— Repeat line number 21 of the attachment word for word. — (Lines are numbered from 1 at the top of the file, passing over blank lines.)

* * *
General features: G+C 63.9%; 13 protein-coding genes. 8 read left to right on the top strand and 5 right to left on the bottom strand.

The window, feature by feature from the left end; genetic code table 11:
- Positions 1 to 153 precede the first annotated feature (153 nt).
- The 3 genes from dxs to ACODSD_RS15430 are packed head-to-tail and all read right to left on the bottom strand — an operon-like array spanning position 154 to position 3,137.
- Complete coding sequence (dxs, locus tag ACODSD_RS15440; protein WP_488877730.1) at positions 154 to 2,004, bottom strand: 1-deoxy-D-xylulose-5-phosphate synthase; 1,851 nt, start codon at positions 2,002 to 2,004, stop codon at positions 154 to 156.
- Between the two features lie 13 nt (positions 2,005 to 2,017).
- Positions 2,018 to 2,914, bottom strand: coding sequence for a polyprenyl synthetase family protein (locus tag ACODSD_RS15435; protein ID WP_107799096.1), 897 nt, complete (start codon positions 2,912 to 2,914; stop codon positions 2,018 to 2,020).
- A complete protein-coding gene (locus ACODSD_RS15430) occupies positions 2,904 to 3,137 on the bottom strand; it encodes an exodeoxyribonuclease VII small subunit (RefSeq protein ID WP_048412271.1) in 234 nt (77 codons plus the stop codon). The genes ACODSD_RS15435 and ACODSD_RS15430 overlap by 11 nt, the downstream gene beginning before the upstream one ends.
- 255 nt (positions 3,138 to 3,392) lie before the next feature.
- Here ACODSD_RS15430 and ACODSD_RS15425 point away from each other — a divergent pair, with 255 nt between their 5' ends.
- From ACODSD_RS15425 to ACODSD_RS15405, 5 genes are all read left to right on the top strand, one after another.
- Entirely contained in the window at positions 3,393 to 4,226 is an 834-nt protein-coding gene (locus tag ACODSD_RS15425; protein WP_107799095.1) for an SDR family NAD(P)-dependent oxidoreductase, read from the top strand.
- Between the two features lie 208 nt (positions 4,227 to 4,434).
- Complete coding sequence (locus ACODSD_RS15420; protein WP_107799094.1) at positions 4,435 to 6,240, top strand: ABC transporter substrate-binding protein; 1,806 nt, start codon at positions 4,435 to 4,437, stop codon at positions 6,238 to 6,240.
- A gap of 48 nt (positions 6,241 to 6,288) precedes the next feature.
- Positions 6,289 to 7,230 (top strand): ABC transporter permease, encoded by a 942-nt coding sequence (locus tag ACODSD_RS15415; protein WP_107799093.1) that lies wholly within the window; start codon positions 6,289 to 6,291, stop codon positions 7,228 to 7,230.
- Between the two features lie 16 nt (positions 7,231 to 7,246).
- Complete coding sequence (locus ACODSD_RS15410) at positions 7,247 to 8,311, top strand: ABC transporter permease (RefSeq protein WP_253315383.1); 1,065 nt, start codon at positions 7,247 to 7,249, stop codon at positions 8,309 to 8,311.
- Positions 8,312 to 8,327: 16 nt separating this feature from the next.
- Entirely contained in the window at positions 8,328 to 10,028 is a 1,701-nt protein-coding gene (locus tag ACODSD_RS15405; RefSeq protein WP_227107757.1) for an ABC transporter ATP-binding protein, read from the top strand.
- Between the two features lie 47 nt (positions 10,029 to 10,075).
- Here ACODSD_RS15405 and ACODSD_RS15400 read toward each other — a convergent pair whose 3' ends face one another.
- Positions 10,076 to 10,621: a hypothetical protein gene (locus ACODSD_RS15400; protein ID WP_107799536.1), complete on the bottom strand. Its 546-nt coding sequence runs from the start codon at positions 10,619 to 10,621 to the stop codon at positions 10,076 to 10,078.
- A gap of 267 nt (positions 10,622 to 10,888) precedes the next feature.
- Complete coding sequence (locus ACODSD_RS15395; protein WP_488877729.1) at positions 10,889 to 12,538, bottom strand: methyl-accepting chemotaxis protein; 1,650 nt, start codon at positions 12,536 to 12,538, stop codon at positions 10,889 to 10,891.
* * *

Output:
- Between the two features lie 47 nt (positions 10,029 to 10,075).